N.Y. health board proposes consent waiver on circumcision rite


New York City health officials have proposed requiring that Jewish parents sign a consent waiver in order to use a controversial circumcision-related rite.

At a city Board of Health meeting on Tuesday, the department’s deputy commissioner for disease control, Dr. Jay Varma, proposed the waiver for the use of direct oral-genital suction, known as metzitzah b’peh. The form would indicate that parents are aware of the risk of infection.

The controversy over metzitzah b’peh was reignited in March after it came to light that an unidentified infant died Sept. 28 at Brooklyn’s Maimonides Medical Center from “disseminated herpes simplex virus Type 1, complicating ritual circumcision with oral suction,” according to the death certificate.

Health Department investigations of newborns with the herpes virus from 2000 to 2011 have shown that 11 infants contracted the herpes virus when mohels, or ritual circumcisers, placed their mouths directly on the child’s circumcision wound to draw blood away from the circumcision cut, according to a statement from the department. Ten of the infants were hospitalized, at least two developed brain damage and two babies died.

Varma said during the meeting, according to The New York Times, that two of the families whose babies contracted herpes after metzitzah b’peh was performed did not know it would be used. He added that since March, other families have called the department with concerns that their mohel would perform the rite.

A public hearing on the consent waiver proposal is scheduled for next month, with a vote by the board slated for September.

Last week, city Health Commissioner Dr. Thomas Farley called for an end to metzitzah b’peh and said that several hospitals, including those serving the haredi Orthodox Jewish community, have agreed to distribute a brochure that describes the risk of contracting the herpes virus from the practice.

The rite is not used in most Jewish circumcision ceremonies, but many in the haredi Orthodox community still adhere to it. Haredi leaders have resisted calls to replace direct oral suction with alternative approaches used by some mohels, such as the use of a sterile tube or gauze to take the blood from the circumcision wound.

The painful truth about teen mouth piercing


A pierced tongue may be the height of cool in some teen circles, but a new study by Israeli researchers suggests that skin piercings in the mouth may lead to an increased risk of oral health problems and even tooth loss.

The researchers from the School of Dental Medicine at Tel Aviv University (TAU), found that about 15 percent to 20 percent of teens with oral piercings are at high risk of both tooth fractures and gum disease. The resulting tooth fractures, combined with periodontal problems, can lead to anterior (front) tooth loss later in life.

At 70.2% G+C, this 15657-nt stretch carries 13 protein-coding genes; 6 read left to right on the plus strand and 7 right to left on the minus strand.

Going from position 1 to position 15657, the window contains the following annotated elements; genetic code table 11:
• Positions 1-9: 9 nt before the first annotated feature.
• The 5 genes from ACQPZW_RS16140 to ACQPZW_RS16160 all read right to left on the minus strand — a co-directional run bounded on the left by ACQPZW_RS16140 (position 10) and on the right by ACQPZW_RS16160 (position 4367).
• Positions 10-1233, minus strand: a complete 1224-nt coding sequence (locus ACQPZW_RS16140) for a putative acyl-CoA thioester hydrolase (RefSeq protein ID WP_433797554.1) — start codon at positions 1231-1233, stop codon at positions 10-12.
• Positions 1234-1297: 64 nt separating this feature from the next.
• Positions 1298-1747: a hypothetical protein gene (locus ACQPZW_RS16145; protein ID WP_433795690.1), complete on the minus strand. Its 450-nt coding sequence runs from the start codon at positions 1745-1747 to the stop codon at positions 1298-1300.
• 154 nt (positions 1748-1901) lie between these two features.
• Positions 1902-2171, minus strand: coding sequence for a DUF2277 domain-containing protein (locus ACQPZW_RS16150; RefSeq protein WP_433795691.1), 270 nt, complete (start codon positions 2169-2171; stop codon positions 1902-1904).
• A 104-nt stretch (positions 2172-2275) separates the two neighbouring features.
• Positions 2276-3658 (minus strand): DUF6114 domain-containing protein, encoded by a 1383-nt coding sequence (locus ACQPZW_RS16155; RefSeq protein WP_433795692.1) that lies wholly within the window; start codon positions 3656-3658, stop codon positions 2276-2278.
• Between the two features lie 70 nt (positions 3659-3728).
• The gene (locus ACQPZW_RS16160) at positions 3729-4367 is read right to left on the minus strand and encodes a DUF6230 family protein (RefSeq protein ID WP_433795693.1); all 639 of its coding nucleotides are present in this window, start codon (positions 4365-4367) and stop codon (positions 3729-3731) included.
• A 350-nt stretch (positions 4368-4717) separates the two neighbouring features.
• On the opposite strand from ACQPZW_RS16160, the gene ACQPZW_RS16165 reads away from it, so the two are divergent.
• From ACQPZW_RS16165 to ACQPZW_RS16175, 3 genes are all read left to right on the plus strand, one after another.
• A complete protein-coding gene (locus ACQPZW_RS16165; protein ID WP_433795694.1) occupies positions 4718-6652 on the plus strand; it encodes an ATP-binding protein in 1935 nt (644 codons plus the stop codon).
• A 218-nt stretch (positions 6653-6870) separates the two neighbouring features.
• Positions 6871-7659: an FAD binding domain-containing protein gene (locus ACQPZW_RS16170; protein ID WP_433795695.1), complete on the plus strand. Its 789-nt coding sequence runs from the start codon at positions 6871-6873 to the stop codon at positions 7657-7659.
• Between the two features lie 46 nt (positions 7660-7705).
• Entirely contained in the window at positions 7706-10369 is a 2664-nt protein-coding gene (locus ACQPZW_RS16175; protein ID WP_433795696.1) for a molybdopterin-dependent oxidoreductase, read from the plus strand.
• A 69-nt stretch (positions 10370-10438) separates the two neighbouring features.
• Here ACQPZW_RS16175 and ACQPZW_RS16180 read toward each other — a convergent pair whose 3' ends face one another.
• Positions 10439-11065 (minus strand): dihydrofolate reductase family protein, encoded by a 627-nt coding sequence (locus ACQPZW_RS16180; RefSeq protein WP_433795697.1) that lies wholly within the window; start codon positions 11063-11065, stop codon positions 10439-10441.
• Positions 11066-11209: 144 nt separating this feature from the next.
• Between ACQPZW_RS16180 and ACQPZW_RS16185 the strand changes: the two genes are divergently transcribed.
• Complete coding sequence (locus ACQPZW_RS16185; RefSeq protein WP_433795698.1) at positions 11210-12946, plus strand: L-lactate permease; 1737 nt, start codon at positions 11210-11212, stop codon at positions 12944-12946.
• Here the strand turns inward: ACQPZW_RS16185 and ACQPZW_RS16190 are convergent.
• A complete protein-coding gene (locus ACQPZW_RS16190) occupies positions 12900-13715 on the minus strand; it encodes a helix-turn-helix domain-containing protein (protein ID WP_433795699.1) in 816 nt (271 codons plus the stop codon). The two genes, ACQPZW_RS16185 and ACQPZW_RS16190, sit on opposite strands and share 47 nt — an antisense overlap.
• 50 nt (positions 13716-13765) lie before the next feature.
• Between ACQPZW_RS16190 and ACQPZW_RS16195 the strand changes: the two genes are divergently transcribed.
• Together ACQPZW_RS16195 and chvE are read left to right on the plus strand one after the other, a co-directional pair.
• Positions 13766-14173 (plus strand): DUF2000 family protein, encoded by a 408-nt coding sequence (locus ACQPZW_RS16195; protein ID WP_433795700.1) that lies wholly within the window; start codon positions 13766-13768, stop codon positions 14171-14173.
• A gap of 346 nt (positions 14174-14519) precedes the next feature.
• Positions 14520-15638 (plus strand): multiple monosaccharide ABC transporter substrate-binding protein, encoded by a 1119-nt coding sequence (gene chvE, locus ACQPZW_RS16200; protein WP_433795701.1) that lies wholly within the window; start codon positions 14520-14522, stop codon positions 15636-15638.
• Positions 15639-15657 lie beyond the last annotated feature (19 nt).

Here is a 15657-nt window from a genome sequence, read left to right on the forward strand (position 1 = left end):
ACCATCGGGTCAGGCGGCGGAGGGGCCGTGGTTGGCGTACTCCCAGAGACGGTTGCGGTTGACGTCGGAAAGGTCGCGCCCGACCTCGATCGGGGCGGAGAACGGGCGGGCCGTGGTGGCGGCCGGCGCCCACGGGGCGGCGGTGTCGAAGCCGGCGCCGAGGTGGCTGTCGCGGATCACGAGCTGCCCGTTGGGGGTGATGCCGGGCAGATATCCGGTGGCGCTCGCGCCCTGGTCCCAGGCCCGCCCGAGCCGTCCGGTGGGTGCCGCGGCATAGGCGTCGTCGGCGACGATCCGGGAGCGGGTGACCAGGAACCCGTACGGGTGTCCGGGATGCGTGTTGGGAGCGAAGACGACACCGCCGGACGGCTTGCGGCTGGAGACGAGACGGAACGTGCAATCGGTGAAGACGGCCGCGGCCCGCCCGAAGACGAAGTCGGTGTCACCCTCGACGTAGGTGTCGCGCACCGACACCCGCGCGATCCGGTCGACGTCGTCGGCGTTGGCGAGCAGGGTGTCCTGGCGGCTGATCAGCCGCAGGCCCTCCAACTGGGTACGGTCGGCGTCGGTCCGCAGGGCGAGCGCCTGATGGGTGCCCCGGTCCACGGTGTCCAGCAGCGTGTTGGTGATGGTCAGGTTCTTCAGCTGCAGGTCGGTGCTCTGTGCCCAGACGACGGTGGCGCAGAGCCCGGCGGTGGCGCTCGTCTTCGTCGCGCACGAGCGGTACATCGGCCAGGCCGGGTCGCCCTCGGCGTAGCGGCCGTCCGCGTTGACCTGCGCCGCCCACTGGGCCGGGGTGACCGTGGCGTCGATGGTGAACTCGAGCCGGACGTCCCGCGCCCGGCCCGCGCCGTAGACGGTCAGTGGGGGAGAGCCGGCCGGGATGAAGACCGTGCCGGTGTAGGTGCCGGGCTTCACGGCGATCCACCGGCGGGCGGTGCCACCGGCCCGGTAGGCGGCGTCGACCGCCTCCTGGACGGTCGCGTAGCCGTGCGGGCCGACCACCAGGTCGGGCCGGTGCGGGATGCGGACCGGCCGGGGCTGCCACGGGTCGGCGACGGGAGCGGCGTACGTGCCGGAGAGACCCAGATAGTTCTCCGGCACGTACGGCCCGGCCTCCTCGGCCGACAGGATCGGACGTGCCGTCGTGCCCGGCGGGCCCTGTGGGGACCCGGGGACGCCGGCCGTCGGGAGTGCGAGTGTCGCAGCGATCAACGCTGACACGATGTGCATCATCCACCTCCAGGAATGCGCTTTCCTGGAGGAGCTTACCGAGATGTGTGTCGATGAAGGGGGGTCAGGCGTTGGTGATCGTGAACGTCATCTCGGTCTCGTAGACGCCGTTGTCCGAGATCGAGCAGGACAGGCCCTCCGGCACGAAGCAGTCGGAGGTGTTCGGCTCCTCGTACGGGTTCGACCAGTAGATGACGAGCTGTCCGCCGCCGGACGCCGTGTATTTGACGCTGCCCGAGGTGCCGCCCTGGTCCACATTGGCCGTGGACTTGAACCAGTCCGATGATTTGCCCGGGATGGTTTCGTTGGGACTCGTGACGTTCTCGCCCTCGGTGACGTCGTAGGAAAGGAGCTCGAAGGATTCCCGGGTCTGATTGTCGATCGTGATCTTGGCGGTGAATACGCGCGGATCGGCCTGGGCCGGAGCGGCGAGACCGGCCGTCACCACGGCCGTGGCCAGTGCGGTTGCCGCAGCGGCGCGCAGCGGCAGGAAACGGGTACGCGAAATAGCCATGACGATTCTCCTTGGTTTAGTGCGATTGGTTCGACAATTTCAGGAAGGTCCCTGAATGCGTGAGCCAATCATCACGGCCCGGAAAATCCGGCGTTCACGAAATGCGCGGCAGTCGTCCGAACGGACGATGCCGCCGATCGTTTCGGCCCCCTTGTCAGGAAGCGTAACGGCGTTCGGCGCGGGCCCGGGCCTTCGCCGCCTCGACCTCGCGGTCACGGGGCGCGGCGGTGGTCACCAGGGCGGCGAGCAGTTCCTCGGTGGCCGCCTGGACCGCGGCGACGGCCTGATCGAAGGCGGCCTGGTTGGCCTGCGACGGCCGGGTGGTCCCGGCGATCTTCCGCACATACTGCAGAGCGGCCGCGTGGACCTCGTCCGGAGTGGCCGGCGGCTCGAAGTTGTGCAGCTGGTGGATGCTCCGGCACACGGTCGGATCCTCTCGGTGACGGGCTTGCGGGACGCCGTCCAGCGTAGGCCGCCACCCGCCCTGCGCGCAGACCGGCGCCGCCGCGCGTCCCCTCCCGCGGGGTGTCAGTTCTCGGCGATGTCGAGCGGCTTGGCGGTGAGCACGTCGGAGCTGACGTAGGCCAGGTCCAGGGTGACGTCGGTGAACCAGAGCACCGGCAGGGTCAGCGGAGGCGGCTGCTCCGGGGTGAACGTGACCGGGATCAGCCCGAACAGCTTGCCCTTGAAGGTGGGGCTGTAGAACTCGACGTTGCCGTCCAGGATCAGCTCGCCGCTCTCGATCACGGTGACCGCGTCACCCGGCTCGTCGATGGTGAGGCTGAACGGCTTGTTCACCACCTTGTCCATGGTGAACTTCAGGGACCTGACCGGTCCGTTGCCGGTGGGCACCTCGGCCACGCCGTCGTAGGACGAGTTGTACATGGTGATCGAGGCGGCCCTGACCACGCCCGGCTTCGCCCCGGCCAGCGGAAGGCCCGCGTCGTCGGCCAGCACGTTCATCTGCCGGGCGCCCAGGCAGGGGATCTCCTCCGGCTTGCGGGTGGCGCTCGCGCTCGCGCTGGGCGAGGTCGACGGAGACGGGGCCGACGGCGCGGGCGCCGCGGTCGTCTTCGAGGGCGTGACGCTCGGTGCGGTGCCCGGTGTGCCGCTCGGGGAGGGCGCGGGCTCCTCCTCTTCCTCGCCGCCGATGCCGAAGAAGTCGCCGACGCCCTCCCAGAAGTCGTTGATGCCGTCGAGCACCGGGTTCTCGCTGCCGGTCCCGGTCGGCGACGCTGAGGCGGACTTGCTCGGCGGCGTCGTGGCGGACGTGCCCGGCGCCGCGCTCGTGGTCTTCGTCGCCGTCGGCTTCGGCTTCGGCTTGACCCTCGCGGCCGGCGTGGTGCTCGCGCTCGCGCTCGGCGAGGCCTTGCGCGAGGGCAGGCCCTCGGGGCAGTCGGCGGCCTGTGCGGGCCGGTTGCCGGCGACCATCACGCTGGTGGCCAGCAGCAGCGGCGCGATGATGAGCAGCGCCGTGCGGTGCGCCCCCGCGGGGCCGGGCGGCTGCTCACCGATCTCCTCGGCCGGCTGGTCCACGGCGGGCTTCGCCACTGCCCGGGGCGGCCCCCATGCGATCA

High rates of fractures due to piercings are not found in other age groups, and cases of severe periodontal damage in teens without oral piercings are also rare, says Dr. Liran Levin, a dentist from TAU’s Department of Oral Rehabilitation, who conducted the study with partners Israeli army dentists Dr. Yehuda Zadik and Dr. Tal Becker.

Today, 10 percent of all New York teenagers have some kind of oral piercings, compared to about 20 percent in Israel and 3.4 percent in Finland.

Levin and his team carried out their initial study on 400 young adults aged 18-19. A review by Levin and Zadik, published in the American Dental Journal late last year, is the first and largest of its kind to document the risks and complications of oral piercings, drawing on research from multiple centers in America and across the world.

“There are short-term complications to piercings in low percentages of teens, and in rare cases a piercing to the oral cavity can cause death,” Levin said. “Swelling and inflammation of the area can cause edema, which disturbs the respiratory tract.”

He also warns that the most common concerns — tooth fracture and periodontal complications — are long-term, and can even lead in rare cases to death.

“There is a repeated trauma to the area of the gum,” Levin said. “You can see these young men and women playing with the piercing on their tongue or lip. This act prolongs the trauma to the mouth and in many cases is a precursor to anterior tooth loss.”

The study was based in Israel, and researchers questioned teens with piercings and without, asking them about their oral health, knowledge of risk factors associated with piercings, and about their piercing history, before conducting the clinical oral exams.

Ironically, Levin noted, the youngsters who opted for oral piercing were very concerned about body image, but seemed to be unaware of the future risks such piercings can cause.

According to Zadik, the best advice a parent can give a teen who wants a mouth piercing is to tell them to avoid it altogether. If your teen is insistent, however, then he warns that it is essential that piercing tools are disposable, and that all other equipment is cleaned in an on-site autoclave to help reduce infection.

After the procedure, he says the area should be rinsed regularly with a chloroxidine-based mouthwash for two weeks. And don’t play with the piercing, he warns. It should be cleaned regularly, and dental check-ups performed regularly. — Israel21c Staff